chan·​teuse shan-ˈtüz How to pronounce chanteuse (audio) shäⁿ-ˈtərz How to pronounce chanteuse (audio)
plural chanteuses shan-ˈtüz How to pronounce chanteuse (audio)
: songstress
especially : a woman who is a concert or nightclub singer

Examples of chanteuse in a Sentence

Recent Examples on the Web Accompanied by pianist Craig Terry, the Grammy Award-winning soprano pays tribute to the French chanteuse in what promises to be a special event. Randy McMullen, The Mercury News, 17 Apr. 2024 But in the end, Chu chose a Broadway chanteuse and a pop star to anchor his musical extravaganza. Maureen Lee Lenker,, 28 Jan. 2024 Special guest appearances included Brazilian chanteuse Lia de Itamaracá, who performed alongside Batiste marking her first-ever set outside of Brazil. Griselda Flores, Billboard, 9 Mar. 2024 Sugar is the group’s chanteuse; Monroe is the film’s tremulous heart and soul. The New York Times Brooks Barnes, New York Times, 7 Mar. 2024 In a video shared on X (formerly Twitter), ghouls and pumpkin heads are seen hard at work with hair dryers in an attempt to melt the ice encasing the chanteuse. Shania Russell,, 1 Nov. 2023 Mariah Carey received the Recording Academy’s Global Impact Award at the 2024 Black Music Collective on Thursday night (Feb. 1), and the elusive chanteuse poked some fun at the Grammys during her speech. Rania Aniftos, Billboard, 2 Feb. 2024 The not-so-elusive chanteuse of Salt Lake City, Lisa Barlow, is still ready to talk all things Tease. Vulture, 26 Jan. 2024 Dripping with elegance and nostalgia, the Mexican American chanteuse forges a deeper connection with her heritage that not only pays homage to the past but also paves the way for future generations to cherish and appreciate the beauty of boleros. Jessica Roiz, Billboard, 2 Feb. 2024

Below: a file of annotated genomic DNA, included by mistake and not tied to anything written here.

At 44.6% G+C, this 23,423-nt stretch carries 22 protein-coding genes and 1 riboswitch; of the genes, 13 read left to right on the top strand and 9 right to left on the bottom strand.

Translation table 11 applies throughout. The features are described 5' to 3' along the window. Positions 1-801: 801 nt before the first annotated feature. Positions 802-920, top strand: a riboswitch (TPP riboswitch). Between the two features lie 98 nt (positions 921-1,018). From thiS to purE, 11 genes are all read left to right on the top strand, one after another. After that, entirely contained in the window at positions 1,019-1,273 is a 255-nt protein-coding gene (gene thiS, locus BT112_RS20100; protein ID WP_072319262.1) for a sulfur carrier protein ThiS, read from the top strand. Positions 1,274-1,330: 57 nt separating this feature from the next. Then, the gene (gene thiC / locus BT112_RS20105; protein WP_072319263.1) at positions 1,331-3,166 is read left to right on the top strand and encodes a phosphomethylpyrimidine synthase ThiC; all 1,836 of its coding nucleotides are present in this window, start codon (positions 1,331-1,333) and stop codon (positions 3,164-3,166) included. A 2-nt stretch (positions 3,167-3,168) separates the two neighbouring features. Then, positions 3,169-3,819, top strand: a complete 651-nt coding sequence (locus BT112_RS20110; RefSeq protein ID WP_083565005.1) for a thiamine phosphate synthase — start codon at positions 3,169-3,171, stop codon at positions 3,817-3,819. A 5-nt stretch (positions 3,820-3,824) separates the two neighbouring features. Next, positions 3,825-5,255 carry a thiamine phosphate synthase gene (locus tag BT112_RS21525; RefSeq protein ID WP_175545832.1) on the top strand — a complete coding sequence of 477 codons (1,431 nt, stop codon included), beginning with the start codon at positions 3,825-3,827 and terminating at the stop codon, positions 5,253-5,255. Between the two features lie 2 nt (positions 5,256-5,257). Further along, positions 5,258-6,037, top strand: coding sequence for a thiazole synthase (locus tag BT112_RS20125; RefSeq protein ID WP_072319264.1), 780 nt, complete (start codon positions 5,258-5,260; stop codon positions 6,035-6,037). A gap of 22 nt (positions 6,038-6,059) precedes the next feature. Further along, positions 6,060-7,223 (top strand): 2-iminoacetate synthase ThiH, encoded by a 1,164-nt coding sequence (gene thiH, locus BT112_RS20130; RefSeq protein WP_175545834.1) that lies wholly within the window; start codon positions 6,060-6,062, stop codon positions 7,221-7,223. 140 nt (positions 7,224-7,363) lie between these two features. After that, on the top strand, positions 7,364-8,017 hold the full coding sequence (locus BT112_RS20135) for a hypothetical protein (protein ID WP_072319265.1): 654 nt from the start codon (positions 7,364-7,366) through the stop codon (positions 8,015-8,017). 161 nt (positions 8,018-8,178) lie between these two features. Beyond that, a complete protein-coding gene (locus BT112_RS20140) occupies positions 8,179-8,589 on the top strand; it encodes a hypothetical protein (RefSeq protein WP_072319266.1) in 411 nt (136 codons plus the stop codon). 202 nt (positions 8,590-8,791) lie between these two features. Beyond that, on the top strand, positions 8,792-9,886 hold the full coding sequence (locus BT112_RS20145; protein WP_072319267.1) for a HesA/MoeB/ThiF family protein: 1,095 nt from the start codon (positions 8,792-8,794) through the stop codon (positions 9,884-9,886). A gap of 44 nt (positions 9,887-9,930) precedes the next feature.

These examples are programmatically compiled from various online sources to illustrate current usage of the word 'chanteuse.' Any opinions expressed in the examples do not represent those of Merriam-Webster or its editors. Send us feedback about these examples.

Word History


borrowed from French, from chanter "to sing" (going back to Old French) + -euse, feminine agent suffix, from feminine of -eux, adjective suffix, going back to Old French -eus, earlier -os, -ous, going back to Latin -ōsus -ose entry 1 — more at chant entry 1

Note: The feminine adjectival suffix -euse developed into an agent suffix in later Middle French, when, in line with the general loss of final consonants, the agent suffix -eur lost its consonant and became completely homonymous with the masculine adjectival suffix -eux; the two suffixes being identified, -euse came into use as a feminine complement to -eur. The restoration of final r in the suffix -eur has once again separated the suffixes.

First Known Use

1823, in the meaning defined above

Time Traveler
The first known use of chanteuse was in 1823

Dictionary Entries Near chanteuse

Cite this Entry

“Chanteuse.” Dictionary, Merriam-Webster, Accessed 24 May. 2024.

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